Statement of Marti Eckert,
Chief Information Security Officer,
Social Security Administration

Testimony before the House Committee on Oversight and Governmental Reform on the Agency's Information System's Review,

May 26, 2016

Chairman Chaffetz, Ranking Member Cummings, and Members of the Committee, thank you for inviting me to discuss information security at the Social Security Administration (SSA), including our agency’s compliance with the Federal Information Security Management Act (FISMA) and the Committee’s scorecard on the Federal Information Technology Acquisition Reform Act. As the agency’s Chief Information Security Officer, I support our Chief Information Officer in our agency’s commitment to protect the information we manage and our systems from threats and vulnerabilities.

The security of the personally identifiable information (PII) the agency holds is of the utmost importance, and we take seriously our responsibility to protect the information provided to us by the public we serve. The agency has a strong, proactive approach to the identification and mitigation of risks associated with our online authentication to access public services via the internet, external and internal access to our secure network, and our information and communications assets. While we have strong controls in place, we know that there is no perfect way to lock down any system. In today’s escalating threat environment, every cybersecurity program is a practice of continuous improvement.

Consequently, we continually work to keep pace with advancements in cybersecurity technology. We strengthen our security by remediating gaps in our security posture and institutionalizing and maturing security processes. We take a risk-based approach and leverage current agency processes, as we add layers of defense to improve protections and identify threats. Below, I will discuss in brief our cybersecurity program and some of the measures we are taking to counter potential cyber threats. Given the sensitive nature of this issue, I am unable to provide a detailed description of our cybersecurity capabilities in a public forum. However, I would be pleased to offer to you and your Committee staff a confidential briefing on this important issue.

Defense in Depth Strategy

At SSA, we employ a dynamic enterprise-wide cybersecurity program leveraging a defense-in-depth strategy to help protect our network, data, and employees while enabling the Agency’s mission and meeting customer expectations in a safe and secure environment. We work diligently to protect our information, detect attacks, identify suspicious activities, and systematically respond to software and hardware vulnerabilities. We collaborate with the Department of Homeland Security’s (DHS) United States Computer Emergency Response Team (US-CERT), the White House National Security staff, the Federal Chief Information Officer, and various law enforcement agencies to address cyber threats. We realize that technical solutions alone cannot combat adversarial threats in today’s threat landscape, and it is not a single technology or process that keeps Social Security information safe, but rather an integrated, holistic approach comprised of many different technologies, processes, procedures, standards, guidelines and awareness programs. Our defense-in-depth strategy is composed of the following seven layers:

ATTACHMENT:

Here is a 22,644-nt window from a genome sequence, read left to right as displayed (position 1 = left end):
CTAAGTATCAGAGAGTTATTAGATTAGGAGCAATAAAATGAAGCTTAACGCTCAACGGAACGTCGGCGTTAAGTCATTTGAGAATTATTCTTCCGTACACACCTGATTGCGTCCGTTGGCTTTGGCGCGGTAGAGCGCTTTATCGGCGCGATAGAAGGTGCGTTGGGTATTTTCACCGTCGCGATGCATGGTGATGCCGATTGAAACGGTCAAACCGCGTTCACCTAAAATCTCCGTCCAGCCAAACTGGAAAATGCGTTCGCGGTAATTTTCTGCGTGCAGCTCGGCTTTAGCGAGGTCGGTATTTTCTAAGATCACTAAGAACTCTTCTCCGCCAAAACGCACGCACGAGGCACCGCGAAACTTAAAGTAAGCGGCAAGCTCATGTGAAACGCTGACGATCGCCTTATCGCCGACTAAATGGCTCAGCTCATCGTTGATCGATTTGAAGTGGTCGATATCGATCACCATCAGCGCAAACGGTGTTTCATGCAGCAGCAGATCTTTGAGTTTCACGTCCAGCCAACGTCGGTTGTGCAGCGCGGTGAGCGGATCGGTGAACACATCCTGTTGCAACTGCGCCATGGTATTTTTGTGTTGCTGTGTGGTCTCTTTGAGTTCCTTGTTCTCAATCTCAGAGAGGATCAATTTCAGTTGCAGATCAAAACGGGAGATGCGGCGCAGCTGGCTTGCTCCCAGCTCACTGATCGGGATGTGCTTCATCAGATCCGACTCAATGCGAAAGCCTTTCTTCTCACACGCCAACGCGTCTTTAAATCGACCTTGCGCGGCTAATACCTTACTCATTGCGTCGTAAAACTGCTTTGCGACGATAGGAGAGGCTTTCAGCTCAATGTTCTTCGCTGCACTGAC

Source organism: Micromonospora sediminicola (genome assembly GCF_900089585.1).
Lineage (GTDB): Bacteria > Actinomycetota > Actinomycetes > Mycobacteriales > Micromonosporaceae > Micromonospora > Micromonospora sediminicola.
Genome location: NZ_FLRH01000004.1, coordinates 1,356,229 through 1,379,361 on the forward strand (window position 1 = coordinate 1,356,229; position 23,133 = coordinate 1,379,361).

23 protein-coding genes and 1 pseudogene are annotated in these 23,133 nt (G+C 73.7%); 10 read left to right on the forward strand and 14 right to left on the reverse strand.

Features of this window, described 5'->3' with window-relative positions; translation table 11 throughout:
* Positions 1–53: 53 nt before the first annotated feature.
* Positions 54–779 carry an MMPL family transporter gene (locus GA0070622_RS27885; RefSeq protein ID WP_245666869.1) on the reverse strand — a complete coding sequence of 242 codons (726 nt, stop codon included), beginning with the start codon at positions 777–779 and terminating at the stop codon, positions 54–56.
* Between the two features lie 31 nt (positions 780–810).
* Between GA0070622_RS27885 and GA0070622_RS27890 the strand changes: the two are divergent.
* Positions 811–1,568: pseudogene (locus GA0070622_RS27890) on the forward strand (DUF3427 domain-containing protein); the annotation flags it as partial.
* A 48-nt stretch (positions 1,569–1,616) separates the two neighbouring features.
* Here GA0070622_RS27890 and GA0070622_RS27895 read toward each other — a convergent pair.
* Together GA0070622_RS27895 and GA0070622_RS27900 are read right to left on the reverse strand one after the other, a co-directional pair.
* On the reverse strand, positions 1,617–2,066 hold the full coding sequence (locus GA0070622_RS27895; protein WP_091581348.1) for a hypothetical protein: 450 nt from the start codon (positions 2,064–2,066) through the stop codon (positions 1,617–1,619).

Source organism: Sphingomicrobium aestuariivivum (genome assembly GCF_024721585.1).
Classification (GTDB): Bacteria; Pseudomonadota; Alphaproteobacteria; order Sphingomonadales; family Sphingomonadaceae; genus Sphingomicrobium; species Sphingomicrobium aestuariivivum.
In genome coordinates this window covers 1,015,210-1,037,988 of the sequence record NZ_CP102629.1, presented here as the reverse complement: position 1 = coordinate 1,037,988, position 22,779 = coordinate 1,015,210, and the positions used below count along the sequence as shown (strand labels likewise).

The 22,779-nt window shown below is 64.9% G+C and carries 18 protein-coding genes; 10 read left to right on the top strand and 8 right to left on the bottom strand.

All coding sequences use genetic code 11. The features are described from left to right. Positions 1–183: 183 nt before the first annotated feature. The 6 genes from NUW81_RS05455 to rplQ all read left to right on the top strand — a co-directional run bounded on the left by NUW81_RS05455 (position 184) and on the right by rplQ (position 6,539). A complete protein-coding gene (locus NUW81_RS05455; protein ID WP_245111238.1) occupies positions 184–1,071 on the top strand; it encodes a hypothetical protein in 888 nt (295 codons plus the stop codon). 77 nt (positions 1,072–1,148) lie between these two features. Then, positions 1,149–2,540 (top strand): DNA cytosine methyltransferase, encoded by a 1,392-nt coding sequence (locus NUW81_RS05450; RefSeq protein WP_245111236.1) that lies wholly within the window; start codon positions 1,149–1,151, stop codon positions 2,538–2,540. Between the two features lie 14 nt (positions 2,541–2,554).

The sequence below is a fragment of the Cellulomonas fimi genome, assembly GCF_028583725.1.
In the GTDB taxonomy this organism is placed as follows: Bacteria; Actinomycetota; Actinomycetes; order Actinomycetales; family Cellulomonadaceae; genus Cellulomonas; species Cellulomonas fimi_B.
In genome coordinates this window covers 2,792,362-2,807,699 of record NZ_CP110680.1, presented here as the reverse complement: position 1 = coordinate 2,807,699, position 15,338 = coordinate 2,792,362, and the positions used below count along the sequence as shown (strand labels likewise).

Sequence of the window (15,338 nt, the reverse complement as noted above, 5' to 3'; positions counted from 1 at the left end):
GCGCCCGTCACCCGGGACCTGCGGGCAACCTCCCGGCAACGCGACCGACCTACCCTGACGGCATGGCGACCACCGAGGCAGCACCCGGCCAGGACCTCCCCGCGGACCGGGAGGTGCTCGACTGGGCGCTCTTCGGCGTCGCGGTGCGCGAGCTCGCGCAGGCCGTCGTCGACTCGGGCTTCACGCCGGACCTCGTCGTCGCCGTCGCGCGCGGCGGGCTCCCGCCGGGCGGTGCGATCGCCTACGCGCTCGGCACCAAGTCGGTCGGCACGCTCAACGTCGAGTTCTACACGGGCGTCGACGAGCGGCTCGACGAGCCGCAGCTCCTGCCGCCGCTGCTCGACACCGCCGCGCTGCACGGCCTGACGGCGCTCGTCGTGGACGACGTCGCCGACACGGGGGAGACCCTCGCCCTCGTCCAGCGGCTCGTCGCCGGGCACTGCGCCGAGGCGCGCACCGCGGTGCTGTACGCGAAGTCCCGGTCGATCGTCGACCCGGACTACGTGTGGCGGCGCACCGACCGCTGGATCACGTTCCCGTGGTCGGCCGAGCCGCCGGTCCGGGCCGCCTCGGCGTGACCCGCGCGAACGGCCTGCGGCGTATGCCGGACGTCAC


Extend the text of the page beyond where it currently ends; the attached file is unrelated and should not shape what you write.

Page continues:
• A perimeter security layer, which deploys gateway protections where we connect to the external world;
  • A network security layer, which houses the cybersecurity protections on our internal network;
  • An endpoint security layer, which includes the security tools and technologies deployed on our laptops, workstations and mobile devices;
  • An application security layer; which are the controls around our Social Security software applications;
  • A data security layer, which are specific protections around our data;
  • A prevention layer, which are those processes that allow us to identify gaps in our cybersecurity posture and address them; and
  • A monitoring and response layer, which includes the protections in place to identify and respond to an incident.

Federal Cyber Sprint and the Cross-Agency Priority CyberSecurity Goals

I will now discuss the Agency’s performance on the Federal Cyber Sprint and the Cross-Agency Priority CyberSecurity goals.

Cyber Sprint of 2015: We continue to build on the work we initiated last July as part of the federal Cyber Sprint. During the Cyber Sprint, agencies focused on multi-factor authentication, privileged users, remediating critical vulnerabilities identified by DHS, and assessing high value information assets. A brief status of our efforts is below.

Multi-Factor Authentication - Personal Identity Verification (PIV) cards